How to finish an acrylic painting – part I

So here I am with a brand new website that I’m really excited about, yet I haven’t posted here in over a week. Why? Because I’ve been crazy busy with a web design client and prepping some paintings for exhibition next month. It’s the paintings I’d like to talk about here.

One of the things I have always been concerned about since starting my business around fourteen years ago has been customer satisfaction. I will leap through hoops to make sure my clients are happy with what they pay for – it is a lesson I have learnt very well having spent even longer in customer service. This has not changed now that my focus is my artwork. So one of the first problems I was faced with when starting to paint to sell, was how to find the right equipment and materials to ensure that no matter the skill of my art, the actual physical piece would be good quality and finished correctly. I may not be Da Vinci or Michelangelo, but considering the products they had to work with versus what I have access to, I expect my final product to at least last a lifetime.

So what do you do to ensure this?

  • Good substrate – paint on good quality canvas (the best you can afford, some prices are atrocious, throughly investigate your market – I might do a post on this later), or well prepared board, or good quality paper, illustration board, or your choice. be aware of the material’s capabilities and how it interacts with various environments (have you considered tropical environments for example – one word – mold). Do your best to find the best you can afford.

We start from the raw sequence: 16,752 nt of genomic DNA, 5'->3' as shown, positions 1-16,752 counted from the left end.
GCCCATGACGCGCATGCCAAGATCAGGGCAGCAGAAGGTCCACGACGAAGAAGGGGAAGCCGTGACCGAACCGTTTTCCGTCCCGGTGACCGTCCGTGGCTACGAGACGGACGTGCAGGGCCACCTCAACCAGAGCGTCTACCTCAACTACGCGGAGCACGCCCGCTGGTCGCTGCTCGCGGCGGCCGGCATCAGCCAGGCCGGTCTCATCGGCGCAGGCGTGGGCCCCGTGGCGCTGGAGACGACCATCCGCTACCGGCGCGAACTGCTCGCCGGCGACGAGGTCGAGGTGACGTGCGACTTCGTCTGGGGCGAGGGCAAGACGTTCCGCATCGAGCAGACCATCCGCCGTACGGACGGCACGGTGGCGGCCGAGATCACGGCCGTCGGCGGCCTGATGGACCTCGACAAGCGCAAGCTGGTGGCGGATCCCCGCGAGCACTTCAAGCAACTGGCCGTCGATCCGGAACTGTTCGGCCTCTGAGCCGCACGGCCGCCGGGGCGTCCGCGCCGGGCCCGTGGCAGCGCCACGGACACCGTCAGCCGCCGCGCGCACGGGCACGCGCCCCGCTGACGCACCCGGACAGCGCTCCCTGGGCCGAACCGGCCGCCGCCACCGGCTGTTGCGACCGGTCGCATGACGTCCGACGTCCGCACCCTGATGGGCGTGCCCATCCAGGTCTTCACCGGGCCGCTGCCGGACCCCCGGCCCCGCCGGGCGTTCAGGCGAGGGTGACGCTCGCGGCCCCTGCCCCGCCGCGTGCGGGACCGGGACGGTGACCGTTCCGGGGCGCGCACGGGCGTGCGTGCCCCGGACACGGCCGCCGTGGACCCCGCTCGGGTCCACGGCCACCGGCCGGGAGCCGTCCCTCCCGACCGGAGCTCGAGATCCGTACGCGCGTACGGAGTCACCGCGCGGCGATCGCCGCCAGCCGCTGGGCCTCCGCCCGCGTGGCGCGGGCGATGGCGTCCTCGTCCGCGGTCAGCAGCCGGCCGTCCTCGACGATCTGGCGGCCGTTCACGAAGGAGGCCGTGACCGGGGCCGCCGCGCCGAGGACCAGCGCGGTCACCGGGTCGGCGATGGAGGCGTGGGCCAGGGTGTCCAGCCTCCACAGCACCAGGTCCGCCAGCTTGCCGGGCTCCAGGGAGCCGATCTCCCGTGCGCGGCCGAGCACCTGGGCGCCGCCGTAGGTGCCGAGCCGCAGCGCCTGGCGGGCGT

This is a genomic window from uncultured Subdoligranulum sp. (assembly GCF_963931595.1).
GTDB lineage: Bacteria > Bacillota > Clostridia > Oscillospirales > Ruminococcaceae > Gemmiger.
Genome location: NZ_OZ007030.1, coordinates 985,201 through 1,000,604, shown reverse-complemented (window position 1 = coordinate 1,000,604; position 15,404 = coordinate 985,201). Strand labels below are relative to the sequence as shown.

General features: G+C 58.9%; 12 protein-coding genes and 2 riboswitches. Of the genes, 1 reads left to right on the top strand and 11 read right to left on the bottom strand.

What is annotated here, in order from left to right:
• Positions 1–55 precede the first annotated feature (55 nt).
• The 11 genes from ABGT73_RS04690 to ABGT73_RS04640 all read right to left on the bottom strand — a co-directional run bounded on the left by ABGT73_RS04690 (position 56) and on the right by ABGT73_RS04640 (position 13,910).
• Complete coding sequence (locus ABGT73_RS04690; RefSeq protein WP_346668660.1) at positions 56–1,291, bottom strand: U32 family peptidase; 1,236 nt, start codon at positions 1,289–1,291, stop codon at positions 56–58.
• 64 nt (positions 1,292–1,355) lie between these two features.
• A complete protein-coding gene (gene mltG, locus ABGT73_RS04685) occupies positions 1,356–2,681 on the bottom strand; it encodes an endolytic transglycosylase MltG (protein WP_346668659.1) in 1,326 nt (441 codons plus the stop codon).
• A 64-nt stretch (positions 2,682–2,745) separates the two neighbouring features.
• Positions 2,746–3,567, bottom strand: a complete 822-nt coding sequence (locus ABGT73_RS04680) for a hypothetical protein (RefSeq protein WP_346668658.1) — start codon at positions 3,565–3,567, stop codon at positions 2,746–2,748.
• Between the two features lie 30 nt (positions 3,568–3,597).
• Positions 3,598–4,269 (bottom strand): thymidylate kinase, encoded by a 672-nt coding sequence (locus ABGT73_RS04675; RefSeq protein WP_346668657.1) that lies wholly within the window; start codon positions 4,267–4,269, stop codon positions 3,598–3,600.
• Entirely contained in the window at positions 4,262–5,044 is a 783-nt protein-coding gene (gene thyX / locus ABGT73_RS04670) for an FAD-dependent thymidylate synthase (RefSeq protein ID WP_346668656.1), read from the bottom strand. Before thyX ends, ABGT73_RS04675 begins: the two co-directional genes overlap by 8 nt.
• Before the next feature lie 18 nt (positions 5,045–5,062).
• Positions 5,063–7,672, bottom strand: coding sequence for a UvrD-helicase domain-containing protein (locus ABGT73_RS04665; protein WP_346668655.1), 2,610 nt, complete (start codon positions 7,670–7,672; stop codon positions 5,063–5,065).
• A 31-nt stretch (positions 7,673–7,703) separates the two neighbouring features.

• Good paint – again, know your products. The good old argument of cost vs quality and the propaganda of advertising. Read up on your material. There is a massive amount of information out there both online and in books. Access your local library, read up about acrylics or oils or your choice of media – find out the real story about quality. From what I’ve read and experienced – with cheaper acrylic paints you risk poor pigment density, lack of lightfastness, lack of transparency (for those pigments that traditionally exhibit this), fake pigments, poor binders, lack of mediums to work with, lack of documentation, and inconsistent naming conventions (which sounds petty, but once you become familiar with your paints, working across brands is much easier if you can find a common pigment number).
  • Good protection – and here we come to what I would like to talk about today. I’ve been hip deep in it for the last week or so finishing off paintings.

So, I’ve called it protection because that is what it is. I’ve heard the good old adage that an acrylic painting is basically plastic and doesn’t need any protection, but there are reasons why I believe you need to put a final coat on your acrylic paintings

  • Each of your acrylic paints has different properties – some dry matt, some dry gloss. In my paint selection Payne’s Grey dries as matt as a sheet of photocopy paper, yet right next to it I might have used some Rose Madder which dries quite gloss. At the bare minimum, unless you are looking for a painting technique that asks for a variety of finishes, you might want to make the shine uniform across your work.